If all seems lost and waves of sorrow wash over her, Berlin based performer and writer Inky Lee strives to fathom the possibilities of the yet unknown space she has been thrown into. In her essay, she intricately interweaves her personal experiences of loss and finding herself anew with her experiences in a recent movement class and the wider context of systemic violence, as well as our shared practice of living together.
Performer and Writer
There’s not much to fear when there’s not much to lose. Sorrow has at times undone me to this state of bare existence. A pit of void would open from underneath and I would fall. Initially, it feels scary to fall into darkness without control. However, when I let myself fall, I begin to realise the possibility of the new space that has opened up. This new space, uncovered by abandonment of fear that had limited myself into habitual parameters of safety, is a chance to a new kind of freedom. Figuring out how to navigate and utilise this space is a process that demands patience. I am writing from a place where I am entering this new space, slowly learning its mechanism and potential.
In a recent time when sorrow has flushed me out completely was when someone I loved died suddenly in an accident. The process of mourning felt like falling helplessly down a black cave. At one point, however, I had reached the bottom. Slowly, I adjusted to my new environment. I could see that the world I used to live in was still out there. I learned to let the light seep into the stony walls. The darkness gradually brightened. I discovered spots where colours of light would play and found pathways that led outside.
I have been currently living another wave of sorrow. I have been finally acknowledging and contemplating on the daily occurrence of racial and sexual violence done to me. Accumulative layers of aggression in the intimate space of my neighborhood and my home have become too thick to swallow. I began to sense the clumps of the history of violence that I have repeatedly swallowed sitting undigested in my body, clogging the flow. In an effort to find a way to support myself, I began attending in-studio Klein Technique classes as soon as the Corona regulations allowed. Living in a body that is strongly marked from the outside, I felt comfort in zooming into the inner core of my body. I would spend time staring at my anatomy book.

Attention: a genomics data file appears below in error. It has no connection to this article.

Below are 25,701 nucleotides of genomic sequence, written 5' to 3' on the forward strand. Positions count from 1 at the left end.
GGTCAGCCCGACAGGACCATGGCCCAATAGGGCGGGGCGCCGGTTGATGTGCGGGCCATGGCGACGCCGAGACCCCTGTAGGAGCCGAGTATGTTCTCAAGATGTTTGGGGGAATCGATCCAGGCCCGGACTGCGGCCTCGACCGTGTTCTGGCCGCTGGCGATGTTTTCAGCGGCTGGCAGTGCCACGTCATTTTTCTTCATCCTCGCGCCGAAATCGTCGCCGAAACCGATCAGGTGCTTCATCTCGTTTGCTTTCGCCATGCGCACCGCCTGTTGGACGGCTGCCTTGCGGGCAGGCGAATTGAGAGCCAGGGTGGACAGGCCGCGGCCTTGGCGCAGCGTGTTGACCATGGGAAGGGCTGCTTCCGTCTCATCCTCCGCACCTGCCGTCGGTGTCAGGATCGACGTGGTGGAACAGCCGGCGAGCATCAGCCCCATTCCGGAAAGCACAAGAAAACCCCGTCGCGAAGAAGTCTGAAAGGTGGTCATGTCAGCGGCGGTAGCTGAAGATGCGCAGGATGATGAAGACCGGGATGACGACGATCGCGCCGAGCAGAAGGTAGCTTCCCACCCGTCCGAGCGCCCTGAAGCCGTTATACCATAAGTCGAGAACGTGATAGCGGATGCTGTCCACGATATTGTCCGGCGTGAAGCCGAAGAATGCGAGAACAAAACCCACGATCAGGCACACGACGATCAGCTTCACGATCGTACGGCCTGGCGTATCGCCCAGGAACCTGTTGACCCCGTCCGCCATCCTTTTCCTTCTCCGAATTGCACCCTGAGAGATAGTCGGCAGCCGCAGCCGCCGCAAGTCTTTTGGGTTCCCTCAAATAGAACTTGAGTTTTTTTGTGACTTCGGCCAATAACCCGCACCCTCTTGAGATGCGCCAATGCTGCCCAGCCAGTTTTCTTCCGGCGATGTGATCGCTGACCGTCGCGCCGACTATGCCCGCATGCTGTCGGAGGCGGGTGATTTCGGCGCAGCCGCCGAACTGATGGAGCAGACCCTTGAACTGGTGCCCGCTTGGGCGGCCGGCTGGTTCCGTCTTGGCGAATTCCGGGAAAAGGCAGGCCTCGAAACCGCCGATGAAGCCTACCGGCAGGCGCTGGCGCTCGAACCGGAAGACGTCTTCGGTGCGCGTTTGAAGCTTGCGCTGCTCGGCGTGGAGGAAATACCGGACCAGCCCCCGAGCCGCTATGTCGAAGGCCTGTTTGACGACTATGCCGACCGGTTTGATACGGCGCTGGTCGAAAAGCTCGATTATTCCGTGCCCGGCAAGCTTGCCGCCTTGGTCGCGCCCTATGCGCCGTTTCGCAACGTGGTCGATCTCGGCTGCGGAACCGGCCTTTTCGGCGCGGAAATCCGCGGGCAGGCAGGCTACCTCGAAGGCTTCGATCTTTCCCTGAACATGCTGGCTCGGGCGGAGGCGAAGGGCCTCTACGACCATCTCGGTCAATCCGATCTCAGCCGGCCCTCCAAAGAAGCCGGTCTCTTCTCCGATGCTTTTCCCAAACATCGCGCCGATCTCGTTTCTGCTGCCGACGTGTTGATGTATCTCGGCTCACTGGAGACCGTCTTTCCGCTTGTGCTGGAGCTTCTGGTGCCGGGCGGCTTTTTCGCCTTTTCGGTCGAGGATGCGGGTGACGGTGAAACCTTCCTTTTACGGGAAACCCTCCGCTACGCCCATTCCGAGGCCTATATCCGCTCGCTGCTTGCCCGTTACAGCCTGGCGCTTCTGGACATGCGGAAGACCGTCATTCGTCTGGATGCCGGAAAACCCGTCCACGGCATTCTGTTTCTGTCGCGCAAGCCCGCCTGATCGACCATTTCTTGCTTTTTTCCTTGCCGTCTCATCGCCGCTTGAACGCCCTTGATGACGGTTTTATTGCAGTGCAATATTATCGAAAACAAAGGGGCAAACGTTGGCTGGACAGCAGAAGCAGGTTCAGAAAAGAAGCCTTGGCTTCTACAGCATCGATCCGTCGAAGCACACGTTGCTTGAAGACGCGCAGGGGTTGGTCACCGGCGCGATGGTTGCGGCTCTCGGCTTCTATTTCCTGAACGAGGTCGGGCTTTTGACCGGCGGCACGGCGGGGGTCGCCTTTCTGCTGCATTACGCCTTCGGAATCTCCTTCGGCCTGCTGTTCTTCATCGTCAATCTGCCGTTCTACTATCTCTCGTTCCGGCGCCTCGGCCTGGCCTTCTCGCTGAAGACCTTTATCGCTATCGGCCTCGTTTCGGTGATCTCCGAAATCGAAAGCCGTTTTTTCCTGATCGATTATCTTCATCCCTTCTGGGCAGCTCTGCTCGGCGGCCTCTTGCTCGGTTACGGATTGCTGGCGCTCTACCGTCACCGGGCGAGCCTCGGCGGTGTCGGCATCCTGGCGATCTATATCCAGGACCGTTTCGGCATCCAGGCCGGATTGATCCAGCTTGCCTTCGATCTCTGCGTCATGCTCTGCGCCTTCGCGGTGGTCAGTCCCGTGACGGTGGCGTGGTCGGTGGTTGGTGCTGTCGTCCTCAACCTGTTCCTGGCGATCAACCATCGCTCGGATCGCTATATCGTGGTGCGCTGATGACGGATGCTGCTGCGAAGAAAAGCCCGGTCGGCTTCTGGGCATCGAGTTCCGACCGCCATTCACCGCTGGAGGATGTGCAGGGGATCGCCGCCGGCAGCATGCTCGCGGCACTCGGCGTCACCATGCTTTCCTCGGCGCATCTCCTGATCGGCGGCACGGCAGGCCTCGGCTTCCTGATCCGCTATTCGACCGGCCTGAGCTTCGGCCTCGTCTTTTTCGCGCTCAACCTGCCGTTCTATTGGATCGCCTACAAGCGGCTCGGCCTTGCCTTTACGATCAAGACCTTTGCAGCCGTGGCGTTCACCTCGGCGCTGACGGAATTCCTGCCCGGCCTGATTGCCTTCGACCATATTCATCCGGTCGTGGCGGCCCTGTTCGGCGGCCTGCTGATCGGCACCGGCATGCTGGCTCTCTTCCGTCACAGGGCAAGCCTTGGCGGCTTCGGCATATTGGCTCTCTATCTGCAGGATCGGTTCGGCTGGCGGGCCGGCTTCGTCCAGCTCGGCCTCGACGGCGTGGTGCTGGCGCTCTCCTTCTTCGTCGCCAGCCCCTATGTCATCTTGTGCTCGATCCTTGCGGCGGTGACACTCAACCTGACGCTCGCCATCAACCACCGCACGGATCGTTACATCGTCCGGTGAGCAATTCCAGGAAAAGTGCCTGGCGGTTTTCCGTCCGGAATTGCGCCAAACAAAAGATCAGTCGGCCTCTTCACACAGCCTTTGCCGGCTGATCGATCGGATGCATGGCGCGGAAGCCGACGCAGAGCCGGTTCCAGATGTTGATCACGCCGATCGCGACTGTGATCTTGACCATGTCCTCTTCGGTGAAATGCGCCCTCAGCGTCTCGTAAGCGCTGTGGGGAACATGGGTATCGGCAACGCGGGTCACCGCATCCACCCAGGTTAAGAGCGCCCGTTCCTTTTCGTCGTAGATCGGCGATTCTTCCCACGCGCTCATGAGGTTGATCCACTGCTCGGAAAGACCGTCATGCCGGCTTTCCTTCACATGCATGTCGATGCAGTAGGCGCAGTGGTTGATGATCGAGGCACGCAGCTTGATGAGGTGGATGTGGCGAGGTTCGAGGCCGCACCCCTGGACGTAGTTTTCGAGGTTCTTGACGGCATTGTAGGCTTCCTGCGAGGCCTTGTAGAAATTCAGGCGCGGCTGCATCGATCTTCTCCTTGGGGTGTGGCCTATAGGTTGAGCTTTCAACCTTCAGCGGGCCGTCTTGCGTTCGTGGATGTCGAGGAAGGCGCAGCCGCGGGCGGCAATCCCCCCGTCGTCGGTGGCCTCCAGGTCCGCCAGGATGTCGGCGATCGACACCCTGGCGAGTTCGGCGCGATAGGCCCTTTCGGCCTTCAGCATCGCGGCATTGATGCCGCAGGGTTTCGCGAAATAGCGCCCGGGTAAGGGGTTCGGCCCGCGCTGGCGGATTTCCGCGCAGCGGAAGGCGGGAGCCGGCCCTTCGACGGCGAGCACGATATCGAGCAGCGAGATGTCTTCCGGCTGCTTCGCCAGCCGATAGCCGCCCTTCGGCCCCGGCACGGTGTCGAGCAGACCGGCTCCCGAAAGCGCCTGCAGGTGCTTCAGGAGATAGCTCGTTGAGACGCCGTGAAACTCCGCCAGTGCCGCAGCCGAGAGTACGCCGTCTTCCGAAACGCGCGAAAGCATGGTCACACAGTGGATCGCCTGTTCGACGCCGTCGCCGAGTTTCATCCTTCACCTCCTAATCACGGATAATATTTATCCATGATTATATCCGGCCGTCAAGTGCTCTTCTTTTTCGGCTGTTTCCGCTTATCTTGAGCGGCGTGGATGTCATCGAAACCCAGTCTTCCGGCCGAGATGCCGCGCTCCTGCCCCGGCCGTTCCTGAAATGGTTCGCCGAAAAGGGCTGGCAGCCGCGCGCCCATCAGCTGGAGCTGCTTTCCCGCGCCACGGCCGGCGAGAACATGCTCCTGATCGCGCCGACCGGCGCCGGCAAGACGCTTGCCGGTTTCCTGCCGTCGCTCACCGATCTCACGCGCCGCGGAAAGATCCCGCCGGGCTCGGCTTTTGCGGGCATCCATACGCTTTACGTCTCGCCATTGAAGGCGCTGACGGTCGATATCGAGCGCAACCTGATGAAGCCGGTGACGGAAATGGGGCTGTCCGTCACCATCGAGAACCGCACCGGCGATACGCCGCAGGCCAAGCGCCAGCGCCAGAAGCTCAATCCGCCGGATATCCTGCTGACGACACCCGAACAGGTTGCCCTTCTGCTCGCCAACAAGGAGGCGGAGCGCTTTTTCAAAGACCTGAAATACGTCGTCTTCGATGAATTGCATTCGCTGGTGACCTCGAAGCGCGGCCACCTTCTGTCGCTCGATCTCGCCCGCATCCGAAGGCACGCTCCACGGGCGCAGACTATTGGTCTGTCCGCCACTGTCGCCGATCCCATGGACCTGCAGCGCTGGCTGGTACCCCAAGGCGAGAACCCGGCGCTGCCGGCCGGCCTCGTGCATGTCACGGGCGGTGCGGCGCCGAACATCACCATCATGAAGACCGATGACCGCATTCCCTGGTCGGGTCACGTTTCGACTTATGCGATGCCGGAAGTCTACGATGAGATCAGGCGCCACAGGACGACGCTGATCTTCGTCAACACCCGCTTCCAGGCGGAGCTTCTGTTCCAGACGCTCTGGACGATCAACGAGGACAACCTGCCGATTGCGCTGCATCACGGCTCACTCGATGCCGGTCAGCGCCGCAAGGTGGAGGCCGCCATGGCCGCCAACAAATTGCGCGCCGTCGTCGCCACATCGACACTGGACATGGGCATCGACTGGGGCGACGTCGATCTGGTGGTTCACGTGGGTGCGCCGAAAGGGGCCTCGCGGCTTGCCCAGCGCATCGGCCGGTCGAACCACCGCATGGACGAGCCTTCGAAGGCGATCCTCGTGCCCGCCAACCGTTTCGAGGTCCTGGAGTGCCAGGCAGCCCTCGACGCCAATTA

I had developed a habit of thinking of stones whenever I needed to suppress my explosive emotions, such as laughing uncontrollably in an improper situation. In the time of the current emotional flood, I have turned to study the core stone of my body, the bones. In her essay Dancing from the Spirit, Susan Klein wrote: “Bone is at the core of who we are and through it we know the essence of our being.” Therefore, “our power and identity come from working at our deepest physical level – the bone.” I wish not to neglect the fact that some human bones are marked as inferior, due to their origins and their respective traits, and that they configure themselves in order to live through this savage reality. It still was heartening, however, to think about my identity in relation to my bones, instead of the labels – Asian, female – of society.
The Klein classes were a manifestation of the oneness of body, mind, and feelings. As I worked on my physical structure to “let go of unnecessary tension and use the space,” as Hanna Hegenscheidt, the teacher, would suggest, wild emotions would arise. I would breathe through this turmoil and focus on my sit bones to heels connection, rooting into the ground, while I hollowed into my hip sockets. I began to trust my body‘s inherent knowledge, as I created space inside to process the physical and emotional tension it had been holding. When Hanna instructed us to shift our weight completely to one thigh bone or, more precisely: on one of our trochanter sides, my immediate reaction was that of fear. If I would really transfer all of my weight onto one leg, the sensation could be intense. An easy way out would be to cheat or to avoid. However, when I moved past the initial fear, I could get closer to understanding my core structure and its potential use.
The dense history of aggression due to my appearance has formed habits of self-protection and survival in me. To encounter, understand, and undo these habits hasn’t been an easy task. I’ve felt sorrow, pain, and exhaustion. Heavy waves of sadness would rush in at random moments, and in order not to get swept away, I had to persist in trying my best to hold myself together. Repeated witnessing and experiencing of violence produced an ever-present tugging of pain from underneath my viscera. As taught in Klein, I would do more harm to myself if I continued ignoring the source of pain. Neglecting it would only create more and more intertwined and deep-rooted discomfort. It was time for me to face the pain and understand its layers.